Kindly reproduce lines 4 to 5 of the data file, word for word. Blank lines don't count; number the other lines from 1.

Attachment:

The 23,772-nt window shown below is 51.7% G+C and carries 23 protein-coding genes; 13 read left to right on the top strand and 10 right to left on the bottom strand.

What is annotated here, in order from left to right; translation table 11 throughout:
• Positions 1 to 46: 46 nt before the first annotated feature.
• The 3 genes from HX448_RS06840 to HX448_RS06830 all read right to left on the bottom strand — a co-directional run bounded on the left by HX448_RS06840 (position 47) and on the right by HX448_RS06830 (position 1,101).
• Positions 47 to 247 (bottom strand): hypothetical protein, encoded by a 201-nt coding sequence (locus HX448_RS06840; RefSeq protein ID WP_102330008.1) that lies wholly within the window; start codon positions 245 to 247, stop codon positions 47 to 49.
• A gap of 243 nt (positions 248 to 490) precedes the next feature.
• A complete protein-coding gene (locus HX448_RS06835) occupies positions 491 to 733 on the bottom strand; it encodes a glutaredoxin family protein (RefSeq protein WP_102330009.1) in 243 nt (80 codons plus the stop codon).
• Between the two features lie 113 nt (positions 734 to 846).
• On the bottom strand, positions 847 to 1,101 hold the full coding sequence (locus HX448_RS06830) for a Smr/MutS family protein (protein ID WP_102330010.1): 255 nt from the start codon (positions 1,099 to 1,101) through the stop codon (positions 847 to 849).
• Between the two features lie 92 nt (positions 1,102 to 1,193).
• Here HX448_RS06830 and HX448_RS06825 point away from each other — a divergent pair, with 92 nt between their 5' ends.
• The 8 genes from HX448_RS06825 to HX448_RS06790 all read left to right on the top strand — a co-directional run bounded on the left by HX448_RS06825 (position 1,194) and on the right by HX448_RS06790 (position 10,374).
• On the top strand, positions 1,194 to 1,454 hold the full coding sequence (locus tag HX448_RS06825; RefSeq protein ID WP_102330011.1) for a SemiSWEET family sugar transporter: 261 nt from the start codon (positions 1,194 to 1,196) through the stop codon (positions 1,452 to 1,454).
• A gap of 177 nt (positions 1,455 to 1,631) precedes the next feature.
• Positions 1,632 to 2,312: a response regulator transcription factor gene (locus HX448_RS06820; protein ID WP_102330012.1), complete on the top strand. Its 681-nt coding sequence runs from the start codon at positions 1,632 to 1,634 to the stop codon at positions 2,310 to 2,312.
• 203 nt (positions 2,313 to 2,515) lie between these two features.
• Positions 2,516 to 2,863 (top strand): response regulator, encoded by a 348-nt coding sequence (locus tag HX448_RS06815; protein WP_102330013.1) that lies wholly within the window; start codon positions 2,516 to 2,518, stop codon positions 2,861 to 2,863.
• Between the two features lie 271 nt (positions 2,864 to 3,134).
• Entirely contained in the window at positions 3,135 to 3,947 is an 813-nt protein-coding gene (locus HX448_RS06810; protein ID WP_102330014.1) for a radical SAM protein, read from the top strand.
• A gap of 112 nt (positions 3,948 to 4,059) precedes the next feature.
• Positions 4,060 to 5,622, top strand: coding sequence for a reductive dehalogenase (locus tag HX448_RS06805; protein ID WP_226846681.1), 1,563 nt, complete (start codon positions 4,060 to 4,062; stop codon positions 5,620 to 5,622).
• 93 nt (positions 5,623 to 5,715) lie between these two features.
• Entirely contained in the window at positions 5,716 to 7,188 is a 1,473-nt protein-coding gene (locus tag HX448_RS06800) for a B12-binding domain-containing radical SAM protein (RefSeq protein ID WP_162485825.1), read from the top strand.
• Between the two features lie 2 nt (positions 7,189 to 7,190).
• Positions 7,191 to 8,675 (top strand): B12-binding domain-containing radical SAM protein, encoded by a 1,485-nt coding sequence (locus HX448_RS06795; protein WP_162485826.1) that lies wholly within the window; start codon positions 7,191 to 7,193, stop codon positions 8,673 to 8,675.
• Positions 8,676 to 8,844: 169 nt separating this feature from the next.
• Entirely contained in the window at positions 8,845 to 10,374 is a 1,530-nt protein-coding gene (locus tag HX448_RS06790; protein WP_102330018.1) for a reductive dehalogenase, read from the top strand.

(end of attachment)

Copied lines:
• The 3 genes from HX448_RS06840 to HX448_RS06830 all read right to left on the bottom strand — a co-directional run bounded on the left by HX448_RS06840 (position 47) and on the right by HX448_RS06830 (position 1,101).
• Positions 47 to 247 (bottom strand): hypothetical protein, encoded by a 201-nt coding sequence (locus HX448_RS06840; RefSeq protein ID WP_102330008.1) that lies wholly within the window; start codon positions 245 to 247, stop codon positions 47 to 49.